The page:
To Kill a Mockingbird by Harper Lee

To Kill a Mockingbird book cover
Start Your Free Trial

How does Scout change from the beginning to the end of the book, and why?

Expert Answers info

anthonda49 eNotes educator | Certified Educator

calendarEducator since 2010

write417 answers

starTop subjects are Literature, History, and Math

At the beginning of To Kill a Mockingbird, Scout is a little girl with (no pun intended) black and white perceptions of life. Either things are right and fair or wrong and unfair. She has little perception of how others think and react. Although she is bright for such a young child, she has to "walk around in another's person's skin" to understand how they perceive things. Atticus works on developing this perception, but it will come with maturity and experience. Her natural innocence is what makes her the beloved character in the book. Her reaction to her first grade teacher's offering Walter Cunningham 25 cents for lunch shows her lack of insight into how others think as does her reaction to Walter dumping molasses all over his food. She is a quick learner from these experiences.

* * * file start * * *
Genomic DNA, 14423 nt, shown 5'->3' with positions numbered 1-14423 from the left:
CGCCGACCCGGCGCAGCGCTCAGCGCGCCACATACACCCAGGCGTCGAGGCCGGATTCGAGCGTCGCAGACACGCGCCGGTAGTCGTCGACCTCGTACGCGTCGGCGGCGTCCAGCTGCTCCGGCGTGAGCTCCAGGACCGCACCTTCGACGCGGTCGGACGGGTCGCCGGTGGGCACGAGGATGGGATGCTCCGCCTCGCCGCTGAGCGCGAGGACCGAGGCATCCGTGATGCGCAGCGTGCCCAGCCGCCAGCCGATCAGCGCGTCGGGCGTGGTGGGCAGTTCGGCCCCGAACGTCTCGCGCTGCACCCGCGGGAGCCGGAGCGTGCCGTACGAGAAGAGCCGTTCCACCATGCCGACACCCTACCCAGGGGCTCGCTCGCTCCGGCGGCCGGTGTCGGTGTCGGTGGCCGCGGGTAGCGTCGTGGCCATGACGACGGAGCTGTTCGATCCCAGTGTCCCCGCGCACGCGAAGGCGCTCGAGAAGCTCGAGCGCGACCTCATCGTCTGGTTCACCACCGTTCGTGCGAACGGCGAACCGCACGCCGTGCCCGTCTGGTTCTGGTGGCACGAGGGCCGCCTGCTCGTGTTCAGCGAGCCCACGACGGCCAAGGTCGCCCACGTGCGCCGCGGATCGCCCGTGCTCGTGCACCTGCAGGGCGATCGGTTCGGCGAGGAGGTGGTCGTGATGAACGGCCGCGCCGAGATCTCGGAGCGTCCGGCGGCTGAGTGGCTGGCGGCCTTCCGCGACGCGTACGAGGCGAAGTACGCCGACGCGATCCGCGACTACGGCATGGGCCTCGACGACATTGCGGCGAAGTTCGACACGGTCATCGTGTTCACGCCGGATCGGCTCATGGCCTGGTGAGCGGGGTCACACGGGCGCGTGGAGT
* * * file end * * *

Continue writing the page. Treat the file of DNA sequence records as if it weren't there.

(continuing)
Toward the end of the book, Scout is learning about becoming a "girl" and is more tolerant of the process. She spends much time with Miss Maudie and absorbs the role she must assume. Her affection toward Boo Radley after he rescues Scout and Jem shows her increasing maturity in accepting people as they are and not building up a mystique based on rumor and innuendo. With the outcome of Tom Robinson's trial, she learns that right does not always triumph no matter how hard others work to achieve it. It is a tough lesson that even many adults still cannot perceive.

check Approved by eNotes Editorial